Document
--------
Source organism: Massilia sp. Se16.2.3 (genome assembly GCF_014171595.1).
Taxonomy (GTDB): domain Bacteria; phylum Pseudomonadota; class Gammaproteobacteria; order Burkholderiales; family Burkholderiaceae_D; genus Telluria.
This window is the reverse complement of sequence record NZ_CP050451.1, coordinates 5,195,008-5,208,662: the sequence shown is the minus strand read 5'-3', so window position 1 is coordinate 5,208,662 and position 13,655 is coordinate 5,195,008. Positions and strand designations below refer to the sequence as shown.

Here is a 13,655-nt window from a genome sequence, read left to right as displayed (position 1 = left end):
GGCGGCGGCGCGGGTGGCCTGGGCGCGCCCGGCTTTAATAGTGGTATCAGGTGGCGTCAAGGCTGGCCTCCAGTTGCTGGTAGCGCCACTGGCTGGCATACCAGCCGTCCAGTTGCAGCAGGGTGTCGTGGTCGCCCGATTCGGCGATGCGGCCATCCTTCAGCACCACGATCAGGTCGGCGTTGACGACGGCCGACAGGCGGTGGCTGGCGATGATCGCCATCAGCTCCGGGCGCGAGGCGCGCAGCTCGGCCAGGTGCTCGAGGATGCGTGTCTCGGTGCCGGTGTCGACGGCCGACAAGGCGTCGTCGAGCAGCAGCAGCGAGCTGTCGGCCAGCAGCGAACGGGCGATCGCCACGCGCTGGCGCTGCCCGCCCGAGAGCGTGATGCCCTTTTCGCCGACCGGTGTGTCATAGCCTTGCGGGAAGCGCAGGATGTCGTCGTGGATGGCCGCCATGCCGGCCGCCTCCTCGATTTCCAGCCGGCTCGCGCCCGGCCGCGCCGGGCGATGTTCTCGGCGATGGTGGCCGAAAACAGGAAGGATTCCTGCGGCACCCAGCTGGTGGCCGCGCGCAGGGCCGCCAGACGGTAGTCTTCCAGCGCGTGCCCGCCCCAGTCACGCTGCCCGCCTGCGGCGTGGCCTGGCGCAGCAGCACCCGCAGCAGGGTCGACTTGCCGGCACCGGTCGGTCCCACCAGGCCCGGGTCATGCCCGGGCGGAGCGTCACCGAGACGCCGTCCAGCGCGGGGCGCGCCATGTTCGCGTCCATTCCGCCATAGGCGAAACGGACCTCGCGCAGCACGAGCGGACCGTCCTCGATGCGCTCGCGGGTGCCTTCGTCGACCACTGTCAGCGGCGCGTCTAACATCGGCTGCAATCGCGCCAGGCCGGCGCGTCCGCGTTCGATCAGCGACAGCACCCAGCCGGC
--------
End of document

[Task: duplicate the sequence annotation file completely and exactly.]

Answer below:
Source organism: Massilia sp. Se16.2.3 (genome assembly GCF_014171595.1).
Taxonomy (GTDB): domain Bacteria; phylum Pseudomonadota; class Gammaproteobacteria; order Burkholderiales; family Burkholderiaceae_D; genus Telluria.
This window is the reverse complement of sequence record NZ_CP050451.1, coordinates 5,195,008-5,208,662: the sequence shown is the minus strand read 5'-3', so window position 1 is coordinate 5,208,662 and position 13,655 is coordinate 5,195,008. Positions and strand designations below refer to the sequence as shown.

Here is a 13,655-nt window from a genome sequence, read left to right as displayed (position 1 = left end):
GGCGGCGGCGCGGGTGGCCTGGGCGCGCCCGGCTTTAATAGTGGTATCAGGTGGCGTCAAGGCTGGCCTCCAGTTGCTGGTAGCGCCACTGGCTGGCATACCAGCCGTCCAGTTGCAGCAGGGTGTCGTGGTCGCCCGATTCGGCGATGCGGCCATCCTTCAGCACCACGATCAGGTCGGCGTTGACGACGGCCGACAGGCGGTGGCTGGCGATGATCGCCATCAGCTCCGGGCGCGAGGCGCGCAGCTCGGCCAGGTGCTCGAGGATGCGTGTCTCGGTGCCGGTGTCGACGGCCGACAAGGCGTCGTCGAGCAGCAGCAGCGAGCTGTCGGCCAGCAGCGAACGGGCGATCGCCACGCGCTGGCGCTGCCCGCCCGAGAGCGTGATGCCCTTTTCGCCGACCGGTGTGTCATAGCCTTGCGGGAAGCGCAGGATGTCGTCGTGGATGGCCGCCATGCCGGCCGCCTCCTCGATTTCCAGCCGGCTCGCGCCCGGCCGCGCCGGGCGATGTTCTCGGCGATGGTGGCCGAAAACAGGAAGGATTCCTGCGGCACCCAGCTGGTGGCCGCGCGCAGGGCCGCCAGACGGTAGTCTTCCAGCGCGTGCCCGCCCCAGTCACGCTGCCCGCCTGCGGCGTGGCCTGGCGCAGCAGCACCCGCAGCAGGGTCGACTTGCCGGCACCGGTCGGTCCCACCAGGCCCGGGTCATGCCCGGGCGGAGCGTCACCGAGACGCCGTCCAGCGCGGGGCGCGCCATGTTCGCGTCCATTCCGCCATAGGCGAAACGGACCTCGCGCAGCACGAGCGGACCGTCCTCGATGCGCTCGCGGGTGCCTTCGTCGACCACTGTCAGCGGCGCGTCTAACATCGGCTGCAATCGCGCCAGGCCGGCGCGTCCGCGTTCGATCAGCGACAGCACCCAGCCGGC